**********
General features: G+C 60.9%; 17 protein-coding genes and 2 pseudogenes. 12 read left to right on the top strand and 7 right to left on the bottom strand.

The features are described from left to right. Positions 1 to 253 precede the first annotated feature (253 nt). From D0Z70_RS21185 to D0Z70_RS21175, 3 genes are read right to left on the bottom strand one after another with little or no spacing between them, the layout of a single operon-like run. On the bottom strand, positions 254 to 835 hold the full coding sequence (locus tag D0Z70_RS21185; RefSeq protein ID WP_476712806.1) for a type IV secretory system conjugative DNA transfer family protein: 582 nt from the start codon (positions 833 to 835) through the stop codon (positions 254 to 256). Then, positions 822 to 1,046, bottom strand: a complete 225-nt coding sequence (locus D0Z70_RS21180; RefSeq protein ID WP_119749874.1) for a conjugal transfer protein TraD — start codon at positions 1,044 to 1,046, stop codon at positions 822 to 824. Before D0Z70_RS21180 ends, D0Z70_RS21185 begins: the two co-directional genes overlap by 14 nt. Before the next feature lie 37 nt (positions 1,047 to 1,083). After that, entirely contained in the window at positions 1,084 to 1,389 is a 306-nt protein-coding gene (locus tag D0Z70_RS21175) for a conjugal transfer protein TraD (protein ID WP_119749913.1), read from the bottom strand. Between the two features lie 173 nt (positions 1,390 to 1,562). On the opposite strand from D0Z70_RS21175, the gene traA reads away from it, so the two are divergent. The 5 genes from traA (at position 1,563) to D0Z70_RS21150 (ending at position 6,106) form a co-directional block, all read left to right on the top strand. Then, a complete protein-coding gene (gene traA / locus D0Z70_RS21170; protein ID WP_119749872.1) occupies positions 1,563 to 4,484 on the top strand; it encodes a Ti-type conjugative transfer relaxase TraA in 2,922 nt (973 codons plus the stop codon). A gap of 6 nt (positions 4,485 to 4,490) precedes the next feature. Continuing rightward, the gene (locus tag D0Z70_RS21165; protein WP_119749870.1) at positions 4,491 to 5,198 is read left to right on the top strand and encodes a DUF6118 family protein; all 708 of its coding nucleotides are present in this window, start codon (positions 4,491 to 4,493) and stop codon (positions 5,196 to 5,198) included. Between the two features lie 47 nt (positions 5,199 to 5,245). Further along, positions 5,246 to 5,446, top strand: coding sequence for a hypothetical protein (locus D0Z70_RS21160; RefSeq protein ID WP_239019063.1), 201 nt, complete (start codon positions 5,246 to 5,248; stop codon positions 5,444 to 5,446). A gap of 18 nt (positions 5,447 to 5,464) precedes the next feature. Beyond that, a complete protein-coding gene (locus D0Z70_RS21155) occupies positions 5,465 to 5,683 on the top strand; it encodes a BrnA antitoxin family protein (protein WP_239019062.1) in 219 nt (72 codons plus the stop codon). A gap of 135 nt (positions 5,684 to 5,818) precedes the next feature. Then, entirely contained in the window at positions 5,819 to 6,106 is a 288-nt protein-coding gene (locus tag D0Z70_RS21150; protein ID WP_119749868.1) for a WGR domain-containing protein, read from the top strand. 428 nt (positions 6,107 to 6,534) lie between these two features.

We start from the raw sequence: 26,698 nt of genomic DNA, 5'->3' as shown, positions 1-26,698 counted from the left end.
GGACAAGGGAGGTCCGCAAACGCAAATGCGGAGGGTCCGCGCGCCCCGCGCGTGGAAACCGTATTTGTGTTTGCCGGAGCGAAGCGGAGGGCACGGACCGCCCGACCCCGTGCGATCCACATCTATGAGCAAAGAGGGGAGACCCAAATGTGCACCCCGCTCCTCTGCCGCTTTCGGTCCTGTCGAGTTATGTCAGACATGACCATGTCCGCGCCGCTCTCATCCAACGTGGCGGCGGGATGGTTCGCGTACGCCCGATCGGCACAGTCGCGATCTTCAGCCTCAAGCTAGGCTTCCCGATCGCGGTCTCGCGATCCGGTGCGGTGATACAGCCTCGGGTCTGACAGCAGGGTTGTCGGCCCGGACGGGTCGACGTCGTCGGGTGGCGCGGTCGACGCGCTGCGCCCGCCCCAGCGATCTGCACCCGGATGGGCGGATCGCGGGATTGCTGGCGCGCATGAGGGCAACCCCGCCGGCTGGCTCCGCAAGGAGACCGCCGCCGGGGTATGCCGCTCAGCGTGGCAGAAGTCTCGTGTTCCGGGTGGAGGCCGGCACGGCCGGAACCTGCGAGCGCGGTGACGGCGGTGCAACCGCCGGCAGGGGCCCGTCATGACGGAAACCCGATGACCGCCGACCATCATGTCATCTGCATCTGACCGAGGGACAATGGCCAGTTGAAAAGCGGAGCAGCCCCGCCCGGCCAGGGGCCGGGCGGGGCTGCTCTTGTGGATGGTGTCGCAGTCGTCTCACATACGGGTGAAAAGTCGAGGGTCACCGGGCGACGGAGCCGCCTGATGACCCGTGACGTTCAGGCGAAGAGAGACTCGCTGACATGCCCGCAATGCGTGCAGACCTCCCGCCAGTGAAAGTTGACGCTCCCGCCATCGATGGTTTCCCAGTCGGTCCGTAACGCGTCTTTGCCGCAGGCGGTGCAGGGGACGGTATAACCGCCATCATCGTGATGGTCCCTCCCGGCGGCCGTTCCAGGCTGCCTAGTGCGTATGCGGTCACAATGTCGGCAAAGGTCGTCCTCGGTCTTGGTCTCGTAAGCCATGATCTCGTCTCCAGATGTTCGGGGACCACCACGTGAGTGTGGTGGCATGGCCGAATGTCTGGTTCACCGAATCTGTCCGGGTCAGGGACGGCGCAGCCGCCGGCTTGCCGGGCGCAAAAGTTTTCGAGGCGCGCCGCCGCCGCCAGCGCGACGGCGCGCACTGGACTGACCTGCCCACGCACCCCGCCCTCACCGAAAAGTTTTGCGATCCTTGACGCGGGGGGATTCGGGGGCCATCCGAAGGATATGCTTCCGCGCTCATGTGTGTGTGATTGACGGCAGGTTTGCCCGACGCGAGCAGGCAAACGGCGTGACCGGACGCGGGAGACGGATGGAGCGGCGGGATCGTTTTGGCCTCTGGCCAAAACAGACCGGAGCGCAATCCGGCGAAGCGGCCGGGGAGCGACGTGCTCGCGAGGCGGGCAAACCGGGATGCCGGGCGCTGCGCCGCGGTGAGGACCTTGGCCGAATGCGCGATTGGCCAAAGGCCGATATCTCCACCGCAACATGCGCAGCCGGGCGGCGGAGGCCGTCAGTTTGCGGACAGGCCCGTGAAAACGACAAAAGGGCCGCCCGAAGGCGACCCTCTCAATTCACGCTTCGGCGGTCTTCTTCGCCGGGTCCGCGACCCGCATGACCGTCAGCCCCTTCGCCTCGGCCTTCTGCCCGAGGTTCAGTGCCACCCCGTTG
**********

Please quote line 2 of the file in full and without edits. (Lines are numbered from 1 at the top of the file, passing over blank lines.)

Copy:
The features are described from left to right. Positions 1 to 253 precede the first annotated feature (253 nt). From D0Z70_RS21185 to D0Z70_RS21175, 3 genes are read right to left on the bottom strand one after another with little or no spacing between them, the layout of a single operon-like run. On the bottom strand, positions 254 to 835 hold the full coding sequence (locus tag D0Z70_RS21185; RefSeq protein ID WP_476712806.1) for a type IV secretory system conjugative DNA transfer family protein: 582 nt from the start codon (positions 833 to 835) through the stop codon (positions 254 to 256). Then, positions 822 to 1,046, bottom strand: a complete 225-nt coding sequence (locus D0Z70_RS21180; RefSeq protein ID WP_119749874.1) for a conjugal transfer protein TraD — start codon at positions 1,044 to 1,046, stop codon at positions 822 to 824. Before D0Z70_RS21180 ends, D0Z70_RS21185 begins: the two co-directional genes overlap by 14 nt. Before the next feature lie 37 nt (positions 1,047 to 1,083). After that, entirely contained in the window at positions 1,084 to 1,389 is a 306-nt protein-coding gene (locus tag D0Z70_RS21175) for a conjugal transfer protein TraD (protein ID WP_119749913.1), read from the bottom strand. Between the two features lie 173 nt (positions 1,390 to 1,562). On the opposite strand from D0Z70_RS21175, the gene traA reads away from it, so the two are divergent. The 5 genes from traA (at position 1,563) to D0Z70_RS21150 (ending at position 6,106) form a co-directional block, all read left to right on the top strand. Then, a complete protein-coding gene (gene traA / locus D0Z70_RS21170; protein ID WP_119749872.1) occupies positions 1,563 to 4,484 on the top strand; it encodes a Ti-type conjugative transfer relaxase TraA in 2,922 nt (973 codons plus the stop codon). A gap of 6 nt (positions 4,485 to 4,490) precedes the next feature. Continuing rightward, the gene (locus tag D0Z70_RS21165; protein WP_119749870.1) at positions 4,491 to 5,198 is read left to right on the top strand and encodes a DUF6118 family protein; all 708 of its coding nucleotides are present in this window, start codon (positions 4,491 to 4,493) and stop codon (positions 5,196 to 5,198) included. Between the two features lie 47 nt (positions 5,199 to 5,245). Further along, positions 5,246 to 5,446, top strand: coding sequence for a hypothetical protein (locus D0Z70_RS21160; RefSeq protein ID WP_239019063.1), 201 nt, complete (start codon positions 5,246 to 5,248; stop codon positions 5,444 to 5,446). A gap of 18 nt (positions 5,447 to 5,464) precedes the next feature. Beyond that, a complete protein-coding gene (locus D0Z70_RS21155) occupies positions 5,465 to 5,683 on the top strand; it encodes a BrnA antitoxin family protein (protein WP_239019062.1) in 219 nt (72 codons plus the stop codon). A gap of 135 nt (positions 5,684 to 5,818) precedes the next feature. Then, entirely contained in the window at positions 5,819 to 6,106 is a 288-nt protein-coding gene (locus tag D0Z70_RS21150; protein ID WP_119749868.1) for a WGR domain-containing protein, read from the top strand. 428 nt (positions 6,107 to 6,534) lie between these two features.